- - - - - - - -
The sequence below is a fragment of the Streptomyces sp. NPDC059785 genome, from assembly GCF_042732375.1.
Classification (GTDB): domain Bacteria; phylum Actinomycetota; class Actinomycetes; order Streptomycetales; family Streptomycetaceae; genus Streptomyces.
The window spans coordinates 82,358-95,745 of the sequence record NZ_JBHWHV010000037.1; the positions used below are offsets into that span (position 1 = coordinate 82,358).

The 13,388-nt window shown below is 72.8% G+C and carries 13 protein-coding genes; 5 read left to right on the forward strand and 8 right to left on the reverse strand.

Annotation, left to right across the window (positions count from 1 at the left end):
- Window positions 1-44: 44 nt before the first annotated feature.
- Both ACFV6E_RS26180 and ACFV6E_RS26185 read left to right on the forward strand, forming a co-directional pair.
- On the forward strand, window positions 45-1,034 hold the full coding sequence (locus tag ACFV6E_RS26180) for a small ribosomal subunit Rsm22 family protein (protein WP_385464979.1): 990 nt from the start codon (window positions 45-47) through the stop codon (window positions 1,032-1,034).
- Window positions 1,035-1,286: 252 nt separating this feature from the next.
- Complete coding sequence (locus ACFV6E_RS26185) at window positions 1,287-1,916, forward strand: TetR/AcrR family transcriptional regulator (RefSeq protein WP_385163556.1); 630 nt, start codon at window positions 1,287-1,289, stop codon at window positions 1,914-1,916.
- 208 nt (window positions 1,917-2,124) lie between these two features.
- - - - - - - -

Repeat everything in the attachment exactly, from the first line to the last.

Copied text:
The sequence below is a fragment of the Streptomyces sp. NPDC059785 genome, from assembly GCF_042732375.1.
Classification (GTDB): domain Bacteria; phylum Actinomycetota; class Actinomycetes; order Streptomycetales; family Streptomycetaceae; genus Streptomyces.
The window spans coordinates 82,358-95,745 of the sequence record NZ_JBHWHV010000037.1; the positions used below are offsets into that span (position 1 = coordinate 82,358).

The 13,388-nt window shown below is 72.8% G+C and carries 13 protein-coding genes; 5 read left to right on the forward strand and 8 right to left on the reverse strand.

Annotation, left to right across the window (positions count from 1 at the left end):
- Window positions 1-44: 44 nt before the first annotated feature.
- Both ACFV6E_RS26180 and ACFV6E_RS26185 read left to right on the forward strand, forming a co-directional pair.
- On the forward strand, window positions 45-1,034 hold the full coding sequence (locus tag ACFV6E_RS26180) for a small ribosomal subunit Rsm22 family protein (protein WP_385464979.1): 990 nt from the start codon (window positions 45-47) through the stop codon (window positions 1,032-1,034).
- Window positions 1,035-1,286: 252 nt separating this feature from the next.
- Complete coding sequence (locus ACFV6E_RS26185) at window positions 1,287-1,916, forward strand: TetR/AcrR family transcriptional regulator (RefSeq protein WP_385163556.1); 630 nt, start codon at window positions 1,287-1,289, stop codon at window positions 1,914-1,916.
- 208 nt (window positions 1,917-2,124) lie between these two features.